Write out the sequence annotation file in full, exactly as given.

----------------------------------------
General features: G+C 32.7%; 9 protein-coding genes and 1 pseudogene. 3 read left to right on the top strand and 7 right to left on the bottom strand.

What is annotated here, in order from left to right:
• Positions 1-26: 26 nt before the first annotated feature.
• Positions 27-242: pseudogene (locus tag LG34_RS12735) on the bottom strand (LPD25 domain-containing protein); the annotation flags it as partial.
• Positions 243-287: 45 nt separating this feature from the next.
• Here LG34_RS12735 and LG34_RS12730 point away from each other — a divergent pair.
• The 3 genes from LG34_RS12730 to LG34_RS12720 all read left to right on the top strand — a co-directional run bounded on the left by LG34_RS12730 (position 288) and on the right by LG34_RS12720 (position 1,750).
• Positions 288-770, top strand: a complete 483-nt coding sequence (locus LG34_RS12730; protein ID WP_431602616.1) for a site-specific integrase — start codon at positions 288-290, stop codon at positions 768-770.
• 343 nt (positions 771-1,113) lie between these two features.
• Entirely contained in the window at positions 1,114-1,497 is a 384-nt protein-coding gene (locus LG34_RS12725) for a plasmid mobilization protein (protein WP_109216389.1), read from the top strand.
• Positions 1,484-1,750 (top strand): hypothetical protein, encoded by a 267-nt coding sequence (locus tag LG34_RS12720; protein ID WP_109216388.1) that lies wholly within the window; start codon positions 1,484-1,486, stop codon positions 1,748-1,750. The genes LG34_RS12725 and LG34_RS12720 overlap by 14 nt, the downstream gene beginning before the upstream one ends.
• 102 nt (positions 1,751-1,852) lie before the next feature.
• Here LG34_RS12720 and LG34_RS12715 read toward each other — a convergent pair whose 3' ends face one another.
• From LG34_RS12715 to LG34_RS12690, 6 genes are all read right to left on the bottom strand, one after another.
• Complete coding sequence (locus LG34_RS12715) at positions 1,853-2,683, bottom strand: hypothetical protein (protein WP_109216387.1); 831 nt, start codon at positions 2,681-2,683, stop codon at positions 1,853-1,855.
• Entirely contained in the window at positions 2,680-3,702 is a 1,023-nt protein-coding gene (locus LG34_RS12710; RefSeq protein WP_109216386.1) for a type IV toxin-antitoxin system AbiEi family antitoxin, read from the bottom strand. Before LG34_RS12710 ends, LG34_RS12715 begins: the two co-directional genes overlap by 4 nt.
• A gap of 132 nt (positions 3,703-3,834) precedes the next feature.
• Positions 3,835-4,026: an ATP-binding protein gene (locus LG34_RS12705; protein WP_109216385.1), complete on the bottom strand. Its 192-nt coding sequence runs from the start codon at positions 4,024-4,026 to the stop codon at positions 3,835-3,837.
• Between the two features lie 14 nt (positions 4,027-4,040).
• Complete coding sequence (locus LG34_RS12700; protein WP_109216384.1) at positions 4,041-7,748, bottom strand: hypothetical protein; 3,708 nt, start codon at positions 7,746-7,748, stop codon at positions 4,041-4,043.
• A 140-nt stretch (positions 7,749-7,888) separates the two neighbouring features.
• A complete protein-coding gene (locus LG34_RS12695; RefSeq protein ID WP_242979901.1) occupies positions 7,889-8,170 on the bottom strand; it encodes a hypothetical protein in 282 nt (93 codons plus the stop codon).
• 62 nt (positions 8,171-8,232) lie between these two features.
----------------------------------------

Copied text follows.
General features: G+C 32.7%; 9 protein-coding genes and 1 pseudogene. 3 read left to right on the top strand and 7 right to left on the bottom strand.

What is annotated here, in order from left to right:
• Positions 1-26: 26 nt before the first annotated feature.
• Positions 27-242: pseudogene (locus tag LG34_RS12735) on the bottom strand (LPD25 domain-containing protein); the annotation flags it as partial.
• Positions 243-287: 45 nt separating this feature from the next.
• Here LG34_RS12735 and LG34_RS12730 point away from each other — a divergent pair.
• The 3 genes from LG34_RS12730 to LG34_RS12720 all read left to right on the top strand — a co-directional run bounded on the left by LG34_RS12730 (position 288) and on the right by LG34_RS12720 (position 1,750).
• Positions 288-770, top strand: a complete 483-nt coding sequence (locus LG34_RS12730; protein ID WP_431602616.1) for a site-specific integrase — start codon at positions 288-290, stop codon at positions 768-770.
• 343 nt (positions 771-1,113) lie between these two features.
• Entirely contained in the window at positions 1,114-1,497 is a 384-nt protein-coding gene (locus LG34_RS12725) for a plasmid mobilization protein (protein WP_109216389.1), read from the top strand.
• Positions 1,484-1,750 (top strand): hypothetical protein, encoded by a 267-nt coding sequence (locus tag LG34_RS12720; protein ID WP_109216388.1) that lies wholly within the window; start codon positions 1,484-1,486, stop codon positions 1,748-1,750. The genes LG34_RS12725 and LG34_RS12720 overlap by 14 nt, the downstream gene beginning before the upstream one ends.
• 102 nt (positions 1,751-1,852) lie before the next feature.
• Here LG34_RS12720 and LG34_RS12715 read toward each other — a convergent pair whose 3' ends face one another.
• From LG34_RS12715 to LG34_RS12690, 6 genes are all read right to left on the bottom strand, one after another.
• Complete coding sequence (locus LG34_RS12715) at positions 1,853-2,683, bottom strand: hypothetical protein (protein WP_109216387.1); 831 nt, start codon at positions 2,681-2,683, stop codon at positions 1,853-1,855.
• Entirely contained in the window at positions 2,680-3,702 is a 1,023-nt protein-coding gene (locus LG34_RS12710; RefSeq protein WP_109216386.1) for a type IV toxin-antitoxin system AbiEi family antitoxin, read from the bottom strand. Before LG34_RS12710 ends, LG34_RS12715 begins: the two co-directional genes overlap by 4 nt.
• A gap of 132 nt (positions 3,703-3,834) precedes the next feature.
• Positions 3,835-4,026: an ATP-binding protein gene (locus LG34_RS12705; protein WP_109216385.1), complete on the bottom strand. Its 192-nt coding sequence runs from the start codon at positions 4,024-4,026 to the stop codon at positions 3,835-3,837.
• Between the two features lie 14 nt (positions 4,027-4,040).
• Complete coding sequence (locus LG34_RS12700; protein WP_109216384.1) at positions 4,041-7,748, bottom strand: hypothetical protein; 3,708 nt, start codon at positions 7,746-7,748, stop codon at positions 4,041-4,043.
• A 140-nt stretch (positions 7,749-7,888) separates the two neighbouring features.
• A complete protein-coding gene (locus LG34_RS12695; RefSeq protein ID WP_242979901.1) occupies positions 7,889-8,170 on the bottom strand; it encodes a hypothetical protein in 282 nt (93 codons plus the stop codon).
• 62 nt (positions 8,171-8,232) lie between these two features.